What makes it unique is that it is the only temple in India that is named after its craftsman - Ramappa - the chief sculptor. The main structure is made of sandstone, while the columns outside have large brackets of black basalt which is rich in iron, magnesium, and silica. The bricks are believed to be so light that they can float on water. The temple features walls, pillars, and ceilings with intricate carvings of mythical animals, female dancers, and other deities – considered to be masterpieces of Kakatiya art.
Thousand Pillar Temple
The Thousand Pillar Temple in Warangal is located at the base of Hanamkonda Hill, approx. 170 km from Hyderabad. It was built by the Kakatiya King Rudra Deva in the 12th century and is dedicated to Lord Shiva (Rudradeva), Lord Vishnu (Vasudeva), and Lord Sun (Suryadeva).
It is also known as Sri Rudreshwara Swamy Temple and is considered an architectural masterpiece by the ancient Kakatiya Vishwakarma Sthapathis. The temple has one thousand pillars that feature perforated screens, exquisite carvings and icons, rock-cut elephants, and the monolithic dolerite Nandi. It was desecrated by the Tughlaq dynasty during their invasion of the Deccan and renovated in 2004 by the Government of India.
The Warangal Fort dates back to the 13th century under the reign of the Kakatiya King Ganapati Deva. It contains the remains of the capital city of the Kakatiya dynasty and is spread over a radius of 19 kilometers between Warangal and Hanamkonda.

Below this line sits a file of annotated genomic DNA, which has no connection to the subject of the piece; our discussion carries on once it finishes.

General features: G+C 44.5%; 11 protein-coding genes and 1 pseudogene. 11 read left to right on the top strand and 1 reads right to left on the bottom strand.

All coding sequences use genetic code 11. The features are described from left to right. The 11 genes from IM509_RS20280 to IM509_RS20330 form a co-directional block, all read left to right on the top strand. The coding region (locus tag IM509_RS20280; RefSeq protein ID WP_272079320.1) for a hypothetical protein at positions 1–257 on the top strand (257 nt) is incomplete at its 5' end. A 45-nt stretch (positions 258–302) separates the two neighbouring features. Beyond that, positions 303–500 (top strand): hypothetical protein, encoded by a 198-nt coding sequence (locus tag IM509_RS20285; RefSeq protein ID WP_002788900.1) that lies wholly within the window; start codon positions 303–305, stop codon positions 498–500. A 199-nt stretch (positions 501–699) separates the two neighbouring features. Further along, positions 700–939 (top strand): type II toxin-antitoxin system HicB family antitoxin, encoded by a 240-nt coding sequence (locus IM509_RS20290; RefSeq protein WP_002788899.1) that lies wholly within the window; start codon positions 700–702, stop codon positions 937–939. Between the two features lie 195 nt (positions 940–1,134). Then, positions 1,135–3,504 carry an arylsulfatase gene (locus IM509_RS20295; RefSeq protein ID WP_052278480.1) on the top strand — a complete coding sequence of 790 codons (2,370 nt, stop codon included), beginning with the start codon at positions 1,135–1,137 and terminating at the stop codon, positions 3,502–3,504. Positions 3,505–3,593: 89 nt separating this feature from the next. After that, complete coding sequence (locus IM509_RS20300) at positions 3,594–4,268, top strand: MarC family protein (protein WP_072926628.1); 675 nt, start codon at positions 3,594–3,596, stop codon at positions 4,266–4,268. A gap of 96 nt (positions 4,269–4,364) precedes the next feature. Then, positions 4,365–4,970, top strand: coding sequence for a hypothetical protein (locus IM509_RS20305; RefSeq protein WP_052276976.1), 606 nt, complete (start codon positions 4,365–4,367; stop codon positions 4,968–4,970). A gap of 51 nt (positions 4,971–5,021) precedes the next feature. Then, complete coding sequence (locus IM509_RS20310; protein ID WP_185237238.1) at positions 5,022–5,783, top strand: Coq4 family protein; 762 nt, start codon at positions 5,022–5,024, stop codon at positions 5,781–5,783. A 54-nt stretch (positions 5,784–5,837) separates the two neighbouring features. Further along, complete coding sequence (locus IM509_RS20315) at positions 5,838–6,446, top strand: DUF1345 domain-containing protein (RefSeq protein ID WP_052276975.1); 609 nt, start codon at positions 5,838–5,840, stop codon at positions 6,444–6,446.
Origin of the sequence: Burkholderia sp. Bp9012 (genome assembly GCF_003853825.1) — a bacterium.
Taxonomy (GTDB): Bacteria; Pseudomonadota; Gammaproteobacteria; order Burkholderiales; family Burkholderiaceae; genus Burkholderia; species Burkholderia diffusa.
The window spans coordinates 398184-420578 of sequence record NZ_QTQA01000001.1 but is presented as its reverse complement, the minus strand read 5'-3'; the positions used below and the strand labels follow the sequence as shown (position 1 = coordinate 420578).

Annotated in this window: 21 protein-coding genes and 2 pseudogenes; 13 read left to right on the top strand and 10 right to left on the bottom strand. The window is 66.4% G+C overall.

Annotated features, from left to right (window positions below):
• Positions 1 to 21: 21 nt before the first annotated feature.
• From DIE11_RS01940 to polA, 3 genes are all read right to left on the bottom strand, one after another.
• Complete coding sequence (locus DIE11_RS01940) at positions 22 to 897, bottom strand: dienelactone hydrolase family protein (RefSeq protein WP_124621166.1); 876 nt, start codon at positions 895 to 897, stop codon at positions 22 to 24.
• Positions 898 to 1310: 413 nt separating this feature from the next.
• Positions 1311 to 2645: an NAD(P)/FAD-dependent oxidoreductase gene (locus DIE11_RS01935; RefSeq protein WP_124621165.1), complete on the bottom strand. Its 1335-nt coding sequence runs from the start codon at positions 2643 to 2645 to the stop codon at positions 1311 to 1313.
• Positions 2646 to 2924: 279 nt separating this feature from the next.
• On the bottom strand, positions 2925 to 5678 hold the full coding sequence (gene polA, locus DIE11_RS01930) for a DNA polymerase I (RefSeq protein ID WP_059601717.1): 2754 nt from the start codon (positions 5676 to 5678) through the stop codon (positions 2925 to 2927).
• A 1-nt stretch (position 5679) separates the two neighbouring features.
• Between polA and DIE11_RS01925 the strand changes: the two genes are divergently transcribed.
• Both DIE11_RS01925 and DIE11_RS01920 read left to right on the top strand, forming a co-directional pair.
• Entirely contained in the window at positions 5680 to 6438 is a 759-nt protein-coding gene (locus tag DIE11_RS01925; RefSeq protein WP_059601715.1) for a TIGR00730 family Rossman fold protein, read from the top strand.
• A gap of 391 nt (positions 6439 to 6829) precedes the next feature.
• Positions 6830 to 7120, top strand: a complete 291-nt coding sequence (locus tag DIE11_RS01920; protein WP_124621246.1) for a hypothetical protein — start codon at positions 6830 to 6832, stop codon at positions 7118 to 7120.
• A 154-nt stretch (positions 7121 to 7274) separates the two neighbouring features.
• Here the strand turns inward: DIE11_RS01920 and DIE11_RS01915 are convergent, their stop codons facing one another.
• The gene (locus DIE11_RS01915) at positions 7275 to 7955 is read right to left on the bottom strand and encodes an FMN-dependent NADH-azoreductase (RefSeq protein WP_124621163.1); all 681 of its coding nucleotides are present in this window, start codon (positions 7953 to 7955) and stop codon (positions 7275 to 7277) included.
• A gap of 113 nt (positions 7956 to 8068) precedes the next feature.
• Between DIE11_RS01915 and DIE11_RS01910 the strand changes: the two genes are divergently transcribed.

The Warangal Fort is also known for its finely carved arches and pillars, ornamental gates, and striking walls.
The Pandava Guttalu (Caves) are located in Thirumalagiri village of Jayashankar Bhupalpally district. It is believed that the Pandavas spent a part of their exile here. The complex contains large boulders, caves, and rock paintings, and makes for a fun place to do some rock-climbing.
The rock art paintings depict wildlife (bison and antelope), geometric shapes (circles and squares), the swastika symbol, and weapons (bows, arrows, swords, and lancer).
The Medak Cathedral was built under the stewardship of Reverend Charles Walker Posnett of the British Wesleyan Methodists and is one of the largest churches in India. It is located in Medak district of Telangana and is now under the jurisdiction of the Church of South India.
The architecture has a Gothic Revival style and features British mosaic tiles, Italian flooring, and massive pillars. The bell tower stands at 175 ft, though the most spectacular aspect of the cathedral is the beautiful stained-glass paintings on the windows.
The Telangana Countryside
Since I’m not a big fan of temples, my favorite part of the road trip was driving through the countryside and visiting my father’s friends’ farms. Napping under the shade of big mango trees, watching chickens and goats run around, learning about permaculture, and walking through cotton and wheat farms was a delightful experience.
Even though my family hails from Telangana, I haven’t explored the state as much as I would’ve liked. This short excursion from Hyderabad was a start – and this newsletter is my way of prodding you to put on your travel hat (and shoes) and explore places close to you.